Comments to OSHA on the Proposed Rule to Delay Compliance Date for Reporting Requirement

Thursday, July 13, 2017 - 12:15pm

 

July 13, 2017

OSHA Docket Office
Docket No. OSHA 2013-0023
Room N-3653
U.S. Department of Labor
200 Constitution Ave., N.W.
Washington, DC 20210

VIA ELECTRONIC SUBMISSION: http://www.regulations.gov

Re: OSHA Docket No. OSHA-2013-0023; Proposed Rule to Delay Compliance
Date for Reporting Requirement under Final Improve Tracking of
Workplace Injuries and Illnesses Regulation (82 Fed. Reg. 29261, June 28,
2017)

To the Docket:

The U.S. Chamber of Commerce (the “Chamber”) is the world’s largest business
organization representing the interests of more than three million businesses of all sizes and in
every market sector and region throughout the United States. Our members range from small
businesses to large multinational corporations, and local chambers to leading industry
associations.

As many of our members would be impacted by OSHA’s regulation, “Improve Tracking
of Workplace Injuries and Illnesses” (“final regulation,” “underlying regulation”, “reporting
regulation”) the Chamber vigorously opposed the rulemaking that produced this regulation, and
since it was issued as a final regulation on May 12, 2016 has sought ways to block, revise or
rescind it. We submitted comprehensive comments to both proposals (attached), appeared at the
public meeting held in January 2014, and joined a legal challenge to the regulation.

Accordingly, the Chamber welcomes OSHA’s proposal to delay the compliance date for
employers required to submit1 their Form 300As (annual summaries) from July 1, 2017 to
December 1, 2017. However, the Chamber believes OSHA and employers would be better
served by the agency staying the reporting requirement indefinitely pending the outcome of the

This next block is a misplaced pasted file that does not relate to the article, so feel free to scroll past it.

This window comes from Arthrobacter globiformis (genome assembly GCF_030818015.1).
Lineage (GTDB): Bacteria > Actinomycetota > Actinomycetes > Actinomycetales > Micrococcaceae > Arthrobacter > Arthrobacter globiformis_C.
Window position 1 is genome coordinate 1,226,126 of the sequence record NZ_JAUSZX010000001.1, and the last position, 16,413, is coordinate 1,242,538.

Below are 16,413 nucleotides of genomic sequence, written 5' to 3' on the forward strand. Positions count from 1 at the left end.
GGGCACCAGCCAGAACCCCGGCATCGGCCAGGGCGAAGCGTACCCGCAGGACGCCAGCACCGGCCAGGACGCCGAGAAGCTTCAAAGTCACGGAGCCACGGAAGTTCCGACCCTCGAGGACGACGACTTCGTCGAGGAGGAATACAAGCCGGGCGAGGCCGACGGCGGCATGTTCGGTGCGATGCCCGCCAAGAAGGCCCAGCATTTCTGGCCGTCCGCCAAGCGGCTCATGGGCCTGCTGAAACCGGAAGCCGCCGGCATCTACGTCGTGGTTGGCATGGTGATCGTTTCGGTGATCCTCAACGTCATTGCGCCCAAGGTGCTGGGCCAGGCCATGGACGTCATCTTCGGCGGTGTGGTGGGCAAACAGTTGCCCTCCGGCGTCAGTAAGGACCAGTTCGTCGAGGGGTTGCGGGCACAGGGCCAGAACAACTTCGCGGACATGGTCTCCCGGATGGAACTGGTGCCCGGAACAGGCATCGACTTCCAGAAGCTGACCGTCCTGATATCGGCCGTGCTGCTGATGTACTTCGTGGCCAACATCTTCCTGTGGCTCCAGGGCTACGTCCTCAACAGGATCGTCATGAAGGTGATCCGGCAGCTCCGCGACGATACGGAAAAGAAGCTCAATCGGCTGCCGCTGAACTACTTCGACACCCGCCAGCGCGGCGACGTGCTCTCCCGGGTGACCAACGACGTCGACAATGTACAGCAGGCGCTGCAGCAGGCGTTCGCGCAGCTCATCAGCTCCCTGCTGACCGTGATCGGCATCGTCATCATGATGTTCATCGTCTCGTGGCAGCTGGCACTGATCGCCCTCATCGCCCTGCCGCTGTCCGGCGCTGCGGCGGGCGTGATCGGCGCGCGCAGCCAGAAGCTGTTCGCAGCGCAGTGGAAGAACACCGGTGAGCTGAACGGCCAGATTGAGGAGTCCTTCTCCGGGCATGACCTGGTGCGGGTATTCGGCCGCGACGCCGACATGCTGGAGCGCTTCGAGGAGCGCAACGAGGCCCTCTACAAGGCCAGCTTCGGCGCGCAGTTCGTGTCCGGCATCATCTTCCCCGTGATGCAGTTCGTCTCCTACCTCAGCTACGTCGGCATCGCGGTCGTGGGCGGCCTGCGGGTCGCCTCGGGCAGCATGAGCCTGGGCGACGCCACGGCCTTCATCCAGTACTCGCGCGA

comprehensive rulemaking OSHA has committed to undertaking to fully review this regulation
(82 Fed. Reg. 29261).
1 The regulation requires establishments with more than 250 or more employees (at any time of the year), and
establishments with 20-249 employees (at any time of the year) who are listed in industry codes associated with high
rates of injuries to electronically submit to OSHA their annual summaries (Form 300A) by July 1, 2017.

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Merely delaying the submission of these reports suggests OSHA will activate the
requirement on December 1. Employers will begin preparing to submit their forms months
ahead of that date. If OSHA then concludes, through the comprehensive rulemaking, to rescind
this requirement, then employers will have spent their resources for no purpose.

Furthermore, since the only benefits OSHA claims will flow from this regulation are
entirely speculative and non-quantifiable, there is no harm to staying the requirement indefinitely
pending the outcome of the upcoming rulemaking. 2 Indeed, this administration adopts the
previous administration’s conclusions with respect to the unquantifiable and uncertain nature of
the benefits associated with the reporting requirement to make the point that the proposed delay
would not “have any effect on these benefits” (82 Fed. Reg. 29262).

Beyond the inconvenience is the more important point that OSHA has stated clearly that
any submitted reports, even the annual summaries that are the subject of this proposed delay, will
be posted online, and subject to Freedom of Information Act (FOIA) requests (81 Fed. Reg.
29650, 29658). While the Form 300As do not include personal information, they do include
confidential business information (CBI) in the form of average number of employees and hours
worked. Employers regard this data as very sensitive since competitors can use it to calculate
production and efficiency rates. Indeed, since the reports to be filed will be by establishment,
competitors will be able to glean establishment-specific details.

Ironically, OSHA previously regarded this information as deserving of protection. As we
stated in our comments to the proposed regulation in March 2014:

OSHA and the Chamber’s position are, or at least were, the same: Total hours worked at
individual establishments is confidential and proprietary information. See New York
Times Co., 340 F. Supp. 2d at 402. Indeed, in the New York Times Co. case, OSHA
asserted that this number was not only confidential information, but had the capacity to